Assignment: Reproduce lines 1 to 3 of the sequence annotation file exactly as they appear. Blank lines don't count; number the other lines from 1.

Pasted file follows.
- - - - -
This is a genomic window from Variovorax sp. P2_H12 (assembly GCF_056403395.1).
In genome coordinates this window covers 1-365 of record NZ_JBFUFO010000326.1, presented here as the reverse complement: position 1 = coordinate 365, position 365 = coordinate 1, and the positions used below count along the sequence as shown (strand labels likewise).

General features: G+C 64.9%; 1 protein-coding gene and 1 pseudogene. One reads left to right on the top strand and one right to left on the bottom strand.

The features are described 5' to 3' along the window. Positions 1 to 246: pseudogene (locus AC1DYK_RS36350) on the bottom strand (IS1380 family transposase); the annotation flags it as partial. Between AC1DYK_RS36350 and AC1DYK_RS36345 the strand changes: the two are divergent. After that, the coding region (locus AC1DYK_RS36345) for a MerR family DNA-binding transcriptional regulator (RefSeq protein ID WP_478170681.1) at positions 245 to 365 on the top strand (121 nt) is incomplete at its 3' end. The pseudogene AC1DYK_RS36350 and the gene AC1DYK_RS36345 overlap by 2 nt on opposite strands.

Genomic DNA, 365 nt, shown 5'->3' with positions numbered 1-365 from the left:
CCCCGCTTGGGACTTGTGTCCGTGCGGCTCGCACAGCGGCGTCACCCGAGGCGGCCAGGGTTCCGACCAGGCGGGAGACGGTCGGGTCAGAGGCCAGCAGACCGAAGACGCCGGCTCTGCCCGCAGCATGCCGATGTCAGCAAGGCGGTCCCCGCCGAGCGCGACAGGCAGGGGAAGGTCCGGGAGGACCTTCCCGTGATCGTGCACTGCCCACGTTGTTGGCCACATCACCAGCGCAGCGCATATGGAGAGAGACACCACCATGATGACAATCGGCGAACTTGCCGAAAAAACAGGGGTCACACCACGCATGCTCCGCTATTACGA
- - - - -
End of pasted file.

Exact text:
This is a genomic window from Variovorax sp. P2_H12 (assembly GCF_056403395.1).
In genome coordinates this window covers 1-365 of record NZ_JBFUFO010000326.1, presented here as the reverse complement: position 1 = coordinate 365, position 365 = coordinate 1, and the positions used below count along the sequence as shown (strand labels likewise).

General features: G+C 64.9%; 1 protein-coding gene and 1 pseudogene. One reads left to right on the top strand and one right to left on the bottom strand.